I have lived in City Island, the Bronx my entire life. As an outer-borough resident, in a transportation desert, I have been very excited by the city’s new ferry system and its expansion potentials. For me, this alternative transportation system means a more reliable, direct and faster commute to the other boroughs. Thinking about my Bronx community at large, I can’t help but to also dream of the ferry system representing an opportunity to create a more inclusive, equitable economy as well.
Asa recent ANHD reporthighlights this issue: The Bronx presents the starkest example of the discrepancy between good local jobs and access to those jobs by neighborhood residents. While my borough is home to the highest concentration of living-wage jobs outside of Manhattan—48 percent of all Bronx jobs pay over $40,000 a year—66 percent of Bronx residents continue to earn lessthan $40,000 annually.
The launch and recent discussion on expanding the ferry system represents a new source of living wage jobs, including ones in the Bronx. Envisioning the ferry system as a vehicle towards a more inclusive, equitable economy, means we must acknowledge this stark fact that Bronx residents are not getting the living-wage jobs coming to this borough, and that we need to do more as a city to ensure we are creating an inclusive workforce.
The New York City Economic Development Corporation (NYCEDC) currently oversees the city’s ferry system. It is responsible for selecting the contractor for these new ferry lines, who is then responsible for employing people in these new living-wage jobs. In my ferry forward dream, the city would do more to plan for and support the NYCEDC in connecting community members from low-wealth communities to these new, good, local jobs created. In my dream, the city would plan for the infrastructure needed to ensure we are being economical, equitable and efficient with our ferry expansion; we would not simply hope that this economic development project organically ensures those most in need for economic opportunities are connected with them.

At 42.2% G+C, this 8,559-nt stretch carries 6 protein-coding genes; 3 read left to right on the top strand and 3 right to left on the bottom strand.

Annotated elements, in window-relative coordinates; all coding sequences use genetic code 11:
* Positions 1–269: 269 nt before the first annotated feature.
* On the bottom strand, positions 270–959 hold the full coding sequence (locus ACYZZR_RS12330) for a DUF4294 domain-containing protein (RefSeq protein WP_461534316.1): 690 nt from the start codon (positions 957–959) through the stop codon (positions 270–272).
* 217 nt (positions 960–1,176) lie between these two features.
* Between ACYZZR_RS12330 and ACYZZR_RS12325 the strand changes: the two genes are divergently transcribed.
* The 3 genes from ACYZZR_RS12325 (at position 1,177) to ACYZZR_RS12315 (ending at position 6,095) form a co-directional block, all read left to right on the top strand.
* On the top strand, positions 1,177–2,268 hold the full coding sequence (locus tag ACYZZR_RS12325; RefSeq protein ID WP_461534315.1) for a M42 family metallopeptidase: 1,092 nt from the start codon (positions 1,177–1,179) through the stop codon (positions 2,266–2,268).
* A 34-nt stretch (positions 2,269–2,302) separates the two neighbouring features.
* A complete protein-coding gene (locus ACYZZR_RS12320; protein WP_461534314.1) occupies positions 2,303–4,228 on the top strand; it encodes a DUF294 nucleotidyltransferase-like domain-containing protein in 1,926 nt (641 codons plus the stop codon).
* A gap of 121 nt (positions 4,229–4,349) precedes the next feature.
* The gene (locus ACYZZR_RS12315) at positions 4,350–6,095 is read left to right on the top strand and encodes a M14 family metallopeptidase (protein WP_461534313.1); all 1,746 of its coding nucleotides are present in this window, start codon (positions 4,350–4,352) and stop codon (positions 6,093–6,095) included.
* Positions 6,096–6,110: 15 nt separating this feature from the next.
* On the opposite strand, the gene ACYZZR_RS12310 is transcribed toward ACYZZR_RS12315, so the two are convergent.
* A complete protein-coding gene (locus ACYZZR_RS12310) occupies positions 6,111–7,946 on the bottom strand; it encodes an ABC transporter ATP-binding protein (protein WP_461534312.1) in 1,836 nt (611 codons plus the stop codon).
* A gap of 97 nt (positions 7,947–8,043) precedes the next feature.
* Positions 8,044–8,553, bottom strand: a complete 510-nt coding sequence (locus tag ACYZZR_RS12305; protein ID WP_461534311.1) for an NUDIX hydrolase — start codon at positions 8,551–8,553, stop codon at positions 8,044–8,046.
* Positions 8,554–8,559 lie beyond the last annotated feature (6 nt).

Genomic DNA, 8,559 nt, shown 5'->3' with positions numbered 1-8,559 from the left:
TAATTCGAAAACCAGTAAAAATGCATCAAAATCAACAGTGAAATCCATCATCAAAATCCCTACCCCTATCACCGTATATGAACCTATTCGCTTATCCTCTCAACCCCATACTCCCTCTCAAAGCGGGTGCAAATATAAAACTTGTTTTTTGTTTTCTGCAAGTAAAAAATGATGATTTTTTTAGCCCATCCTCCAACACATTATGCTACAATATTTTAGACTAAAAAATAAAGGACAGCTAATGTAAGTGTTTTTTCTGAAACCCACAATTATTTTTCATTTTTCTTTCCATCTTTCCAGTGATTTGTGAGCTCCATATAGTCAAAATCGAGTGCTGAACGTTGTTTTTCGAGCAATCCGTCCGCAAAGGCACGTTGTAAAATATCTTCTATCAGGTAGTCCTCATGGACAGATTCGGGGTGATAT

In order for my dream to come true, the city must increase its coordination, planning and education on these opportunities. The de Blasio administration must ensure that the NYCEDC, non-profit community groups and city and state institutions are working collaboratively to build the career ladder tracks and supports that enable low-wealth community members to access the jobs created by the city-led ferry expansion.
For example, the city would tap non-profits like The Door’s Bronx Youth Center and Rock the Boat to develop a “bridge” program that contextualizes and helps supports Bronx residents to connect with these new opportunities. Following this bridge program dream, the city would also work with our SUNY Maritime (which has been a solid funnel to these new jobs) on a certificate program, which would give residents a foothold in securing these jobs, as well as the other high-paying jobs that come with graduating from SUNY Maritime.
In my dream, there is also the realization that other good-paying jobs and equitable economic development benefits can come out of this project. Specifically, there would be a recognition of and plan for good-paying union jobs associated with the ongoing maintenance needed to sustain this growing ferry fleet. This part of the dream is particularly of interest to me, as planning for maintenance could also help revitalize communities like City Island, which used to host a booming boat-building industry, but now has vacant small businesses and lots throughout the community. To my knowledge, this part of the ferry system expansion plan is also not fully worked out, but if it were, it could help to promote the type of inclusive workforce that would benefit me and my community.
In short – in my dream we do not assume for or hope that equity happens naturally; we coordinate and plan for equity, recognizing that equity and efficiency are often at odd when making economic decisions. I acknowledge this is not an easy task— but hey, a woman is dreaming here!
Lauren Nye is the Development Director for the Association for Neighborhood and Housing Development (ANHD), and formally supported workforce programming at The Door. She is a life-long New Yorker committed to making her city more equitable.